The diamond shaped character is U+FFFD REPLACEMENT CHARACTER, and browsers may display it to indicate character-level data error (bytes that do not represent any character in the currently applied character encoding).
Your first case is a page declared to be UTF-8 encoded, but it is in fact windows-1252 encoded. If you manually tell Firefox to apply that encoding (View > Encoding, West European (Windows), or something like that), you will see the characters as intended, as “smart quotes.” On the authoring side, the issue should be fixed e.g. by changing the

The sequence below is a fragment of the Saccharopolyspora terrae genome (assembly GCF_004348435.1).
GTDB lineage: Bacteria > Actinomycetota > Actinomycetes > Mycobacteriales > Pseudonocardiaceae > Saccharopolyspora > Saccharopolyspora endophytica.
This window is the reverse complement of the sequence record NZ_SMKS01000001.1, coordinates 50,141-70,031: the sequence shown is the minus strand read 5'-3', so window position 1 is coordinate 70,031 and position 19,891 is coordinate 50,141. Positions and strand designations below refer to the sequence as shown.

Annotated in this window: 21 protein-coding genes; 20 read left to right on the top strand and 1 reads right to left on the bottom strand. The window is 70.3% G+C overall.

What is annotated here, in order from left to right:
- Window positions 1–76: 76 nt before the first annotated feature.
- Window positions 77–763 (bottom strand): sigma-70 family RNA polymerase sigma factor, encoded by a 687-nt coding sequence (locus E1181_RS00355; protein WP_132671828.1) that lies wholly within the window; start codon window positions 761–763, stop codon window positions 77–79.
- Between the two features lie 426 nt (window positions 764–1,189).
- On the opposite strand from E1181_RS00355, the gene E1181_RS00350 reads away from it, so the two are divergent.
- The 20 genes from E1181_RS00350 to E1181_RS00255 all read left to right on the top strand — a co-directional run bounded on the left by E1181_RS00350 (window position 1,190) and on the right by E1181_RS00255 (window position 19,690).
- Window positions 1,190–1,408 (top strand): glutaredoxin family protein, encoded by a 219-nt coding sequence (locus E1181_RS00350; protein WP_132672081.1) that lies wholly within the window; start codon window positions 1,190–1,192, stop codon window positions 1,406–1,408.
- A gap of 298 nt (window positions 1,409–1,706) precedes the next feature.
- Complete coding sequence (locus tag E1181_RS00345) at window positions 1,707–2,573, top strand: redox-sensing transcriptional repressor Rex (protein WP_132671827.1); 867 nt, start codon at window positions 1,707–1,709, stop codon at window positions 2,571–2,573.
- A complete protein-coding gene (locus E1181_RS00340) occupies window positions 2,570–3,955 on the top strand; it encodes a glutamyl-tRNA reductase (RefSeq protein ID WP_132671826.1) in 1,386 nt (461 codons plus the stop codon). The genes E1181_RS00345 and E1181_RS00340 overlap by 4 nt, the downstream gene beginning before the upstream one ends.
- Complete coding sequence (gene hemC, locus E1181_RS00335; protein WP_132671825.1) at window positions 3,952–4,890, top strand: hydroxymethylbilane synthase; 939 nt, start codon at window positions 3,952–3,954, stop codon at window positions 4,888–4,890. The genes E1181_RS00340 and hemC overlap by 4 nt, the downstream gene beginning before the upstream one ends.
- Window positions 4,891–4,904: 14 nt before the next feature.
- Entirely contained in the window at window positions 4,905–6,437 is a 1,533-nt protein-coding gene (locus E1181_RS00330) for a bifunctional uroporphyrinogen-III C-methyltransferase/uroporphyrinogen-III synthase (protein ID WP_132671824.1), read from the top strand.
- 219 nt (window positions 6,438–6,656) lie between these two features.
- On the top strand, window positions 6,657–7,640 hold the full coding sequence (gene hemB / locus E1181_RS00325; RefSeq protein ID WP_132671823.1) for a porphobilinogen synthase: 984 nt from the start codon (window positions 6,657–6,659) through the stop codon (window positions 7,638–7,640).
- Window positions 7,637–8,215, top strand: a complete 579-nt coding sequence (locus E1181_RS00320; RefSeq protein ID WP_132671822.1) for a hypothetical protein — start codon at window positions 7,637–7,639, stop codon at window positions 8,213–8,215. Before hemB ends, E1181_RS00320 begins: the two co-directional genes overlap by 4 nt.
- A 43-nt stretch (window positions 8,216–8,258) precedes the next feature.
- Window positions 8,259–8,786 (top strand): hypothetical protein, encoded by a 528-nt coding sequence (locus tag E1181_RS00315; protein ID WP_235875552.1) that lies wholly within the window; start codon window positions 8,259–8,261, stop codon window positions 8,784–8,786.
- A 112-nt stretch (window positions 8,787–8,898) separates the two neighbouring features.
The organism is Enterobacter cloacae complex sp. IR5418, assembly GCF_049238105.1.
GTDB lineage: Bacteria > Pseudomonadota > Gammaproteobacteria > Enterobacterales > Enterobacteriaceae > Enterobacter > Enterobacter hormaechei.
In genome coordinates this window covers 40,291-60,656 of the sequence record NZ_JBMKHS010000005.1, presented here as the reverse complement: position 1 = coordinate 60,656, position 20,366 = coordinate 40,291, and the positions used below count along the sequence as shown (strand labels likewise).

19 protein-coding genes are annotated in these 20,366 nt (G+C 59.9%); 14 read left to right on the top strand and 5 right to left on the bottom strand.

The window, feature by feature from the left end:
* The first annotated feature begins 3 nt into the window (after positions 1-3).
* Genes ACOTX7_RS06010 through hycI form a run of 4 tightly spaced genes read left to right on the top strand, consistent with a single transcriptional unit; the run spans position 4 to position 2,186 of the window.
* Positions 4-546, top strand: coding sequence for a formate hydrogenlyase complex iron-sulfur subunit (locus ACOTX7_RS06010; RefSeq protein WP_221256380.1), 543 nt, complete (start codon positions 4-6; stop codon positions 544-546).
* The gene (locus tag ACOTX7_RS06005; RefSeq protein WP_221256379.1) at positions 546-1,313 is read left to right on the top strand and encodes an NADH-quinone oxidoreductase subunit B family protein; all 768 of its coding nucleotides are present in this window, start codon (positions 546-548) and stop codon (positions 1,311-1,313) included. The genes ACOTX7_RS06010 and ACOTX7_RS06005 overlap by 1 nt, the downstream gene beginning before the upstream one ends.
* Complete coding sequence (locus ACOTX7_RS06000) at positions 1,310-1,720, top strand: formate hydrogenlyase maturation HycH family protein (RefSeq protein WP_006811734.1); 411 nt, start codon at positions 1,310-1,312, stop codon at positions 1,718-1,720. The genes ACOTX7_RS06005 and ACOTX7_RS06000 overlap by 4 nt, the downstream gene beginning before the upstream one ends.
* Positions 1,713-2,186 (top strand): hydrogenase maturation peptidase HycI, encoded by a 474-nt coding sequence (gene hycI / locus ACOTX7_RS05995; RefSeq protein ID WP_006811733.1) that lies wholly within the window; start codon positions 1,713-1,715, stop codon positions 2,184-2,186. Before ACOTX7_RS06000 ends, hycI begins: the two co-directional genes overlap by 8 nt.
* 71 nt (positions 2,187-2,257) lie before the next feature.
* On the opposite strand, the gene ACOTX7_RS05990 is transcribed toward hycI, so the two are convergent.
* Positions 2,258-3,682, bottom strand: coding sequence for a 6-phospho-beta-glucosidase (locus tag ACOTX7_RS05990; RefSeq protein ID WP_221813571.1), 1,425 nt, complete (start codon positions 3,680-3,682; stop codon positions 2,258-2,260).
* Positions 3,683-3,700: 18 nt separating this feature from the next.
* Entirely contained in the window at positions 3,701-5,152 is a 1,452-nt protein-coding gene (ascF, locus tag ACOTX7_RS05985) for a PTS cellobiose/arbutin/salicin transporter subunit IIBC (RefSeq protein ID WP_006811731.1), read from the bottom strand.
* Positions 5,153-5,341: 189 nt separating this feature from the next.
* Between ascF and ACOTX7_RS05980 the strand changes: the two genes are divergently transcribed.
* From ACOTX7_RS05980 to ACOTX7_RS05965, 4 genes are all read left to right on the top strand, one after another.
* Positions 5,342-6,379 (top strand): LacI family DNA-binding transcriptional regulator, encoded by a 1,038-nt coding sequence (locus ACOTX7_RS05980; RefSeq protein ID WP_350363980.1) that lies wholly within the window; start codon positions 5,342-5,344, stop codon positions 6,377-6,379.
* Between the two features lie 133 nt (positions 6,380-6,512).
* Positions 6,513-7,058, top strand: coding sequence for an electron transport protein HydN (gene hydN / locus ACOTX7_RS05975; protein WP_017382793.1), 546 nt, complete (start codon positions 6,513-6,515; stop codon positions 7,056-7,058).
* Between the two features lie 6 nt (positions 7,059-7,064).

meta tag to declare windows-1252 and not utf-8.
The second case is similar and can be fixed similarly in a browser; in this case, the page contains em dashes (—) in windows-1252 encoding. On the authoring side, this could be more difficult, since here the encoding is declared in HTTP headers and cannot be overridden in the document itself; web server admin action might be needed.